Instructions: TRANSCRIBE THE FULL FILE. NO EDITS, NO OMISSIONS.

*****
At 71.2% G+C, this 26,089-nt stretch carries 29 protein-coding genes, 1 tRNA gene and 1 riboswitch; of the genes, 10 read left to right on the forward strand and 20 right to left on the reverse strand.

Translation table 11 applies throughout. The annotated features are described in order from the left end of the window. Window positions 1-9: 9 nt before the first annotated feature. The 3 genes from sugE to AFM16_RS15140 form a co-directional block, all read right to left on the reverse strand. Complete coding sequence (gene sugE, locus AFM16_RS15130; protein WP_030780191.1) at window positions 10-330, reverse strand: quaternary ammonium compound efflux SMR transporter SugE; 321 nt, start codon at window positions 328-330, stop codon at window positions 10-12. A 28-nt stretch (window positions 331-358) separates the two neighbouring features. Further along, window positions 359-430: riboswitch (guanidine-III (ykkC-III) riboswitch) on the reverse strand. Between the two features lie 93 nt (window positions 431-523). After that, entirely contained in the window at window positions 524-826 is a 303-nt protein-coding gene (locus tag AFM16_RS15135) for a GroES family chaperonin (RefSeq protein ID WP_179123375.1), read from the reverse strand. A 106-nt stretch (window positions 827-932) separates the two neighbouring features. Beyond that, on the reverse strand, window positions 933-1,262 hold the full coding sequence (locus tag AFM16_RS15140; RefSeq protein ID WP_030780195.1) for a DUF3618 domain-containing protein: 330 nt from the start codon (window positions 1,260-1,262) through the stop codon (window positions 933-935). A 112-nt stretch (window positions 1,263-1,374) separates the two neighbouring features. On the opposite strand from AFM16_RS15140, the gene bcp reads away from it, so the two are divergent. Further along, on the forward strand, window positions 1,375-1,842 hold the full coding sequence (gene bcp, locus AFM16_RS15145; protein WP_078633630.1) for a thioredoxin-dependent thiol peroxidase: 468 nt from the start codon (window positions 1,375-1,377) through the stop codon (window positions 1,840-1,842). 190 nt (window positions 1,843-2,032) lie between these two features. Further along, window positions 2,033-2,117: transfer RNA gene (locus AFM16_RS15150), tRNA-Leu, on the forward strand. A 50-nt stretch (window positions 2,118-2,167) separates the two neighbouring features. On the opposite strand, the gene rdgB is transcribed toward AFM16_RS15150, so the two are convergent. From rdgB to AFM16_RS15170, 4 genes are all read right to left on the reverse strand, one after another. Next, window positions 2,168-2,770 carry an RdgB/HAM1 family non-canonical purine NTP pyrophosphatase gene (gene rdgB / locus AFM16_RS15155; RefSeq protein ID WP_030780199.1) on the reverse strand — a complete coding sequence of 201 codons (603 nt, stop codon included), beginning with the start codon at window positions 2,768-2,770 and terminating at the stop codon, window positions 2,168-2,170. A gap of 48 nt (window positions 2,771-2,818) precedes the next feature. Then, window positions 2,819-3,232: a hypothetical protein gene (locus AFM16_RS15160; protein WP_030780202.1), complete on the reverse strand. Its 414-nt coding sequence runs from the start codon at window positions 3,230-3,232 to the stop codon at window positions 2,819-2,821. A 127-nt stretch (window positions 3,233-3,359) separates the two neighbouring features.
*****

At 71.2% G+C, this 26,089-nt stretch carries 29 protein-coding genes, 1 tRNA gene and 1 riboswitch; of the genes, 10 read left to right on the forward strand and 20 right to left on the reverse strand.

Translation table 11 applies throughout. The annotated features are described in order from the left end of the window. Window positions 1-9: 9 nt before the first annotated feature. The 3 genes from sugE to AFM16_RS15140 form a co-directional block, all read right to left on the reverse strand. Complete coding sequence (gene sugE, locus AFM16_RS15130; protein WP_030780191.1) at window positions 10-330, reverse strand: quaternary ammonium compound efflux SMR transporter SugE; 321 nt, start codon at window positions 328-330, stop codon at window positions 10-12. A 28-nt stretch (window positions 331-358) separates the two neighbouring features. Further along, window positions 359-430: riboswitch (guanidine-III (ykkC-III) riboswitch) on the reverse strand. Between the two features lie 93 nt (window positions 431-523). After that, entirely contained in the window at window positions 524-826 is a 303-nt protein-coding gene (locus tag AFM16_RS15135) for a GroES family chaperonin (RefSeq protein ID WP_179123375.1), read from the reverse strand. A 106-nt stretch (window positions 827-932) separates the two neighbouring features. Beyond that, on the reverse strand, window positions 933-1,262 hold the full coding sequence (locus tag AFM16_RS15140; RefSeq protein ID WP_030780195.1) for a DUF3618 domain-containing protein: 330 nt from the start codon (window positions 1,260-1,262) through the stop codon (window positions 933-935). A 112-nt stretch (window positions 1,263-1,374) separates the two neighbouring features. On the opposite strand from AFM16_RS15140, the gene bcp reads away from it, so the two are divergent. Further along, on the forward strand, window positions 1,375-1,842 hold the full coding sequence (gene bcp, locus AFM16_RS15145; protein WP_078633630.1) for a thioredoxin-dependent thiol peroxidase: 468 nt from the start codon (window positions 1,375-1,377) through the stop codon (window positions 1,840-1,842). 190 nt (window positions 1,843-2,032) lie between these two features. Further along, window positions 2,033-2,117: transfer RNA gene (locus AFM16_RS15150), tRNA-Leu, on the forward strand. A 50-nt stretch (window positions 2,118-2,167) separates the two neighbouring features. On the opposite strand, the gene rdgB is transcribed toward AFM16_RS15150, so the two are convergent. From rdgB to AFM16_RS15170, 4 genes are all read right to left on the reverse strand, one after another. Next, window positions 2,168-2,770 carry an RdgB/HAM1 family non-canonical purine NTP pyrophosphatase gene (gene rdgB / locus AFM16_RS15155; RefSeq protein ID WP_030780199.1) on the reverse strand — a complete coding sequence of 201 codons (603 nt, stop codon included), beginning with the start codon at window positions 2,768-2,770 and terminating at the stop codon, window positions 2,168-2,170. A gap of 48 nt (window positions 2,771-2,818) precedes the next feature. Then, window positions 2,819-3,232: a hypothetical protein gene (locus AFM16_RS15160; protein WP_030780202.1), complete on the reverse strand. Its 414-nt coding sequence runs from the start codon at window positions 3,230-3,232 to the stop codon at window positions 2,819-2,821. A 127-nt stretch (window positions 3,233-3,359) separates the two neighbouring features.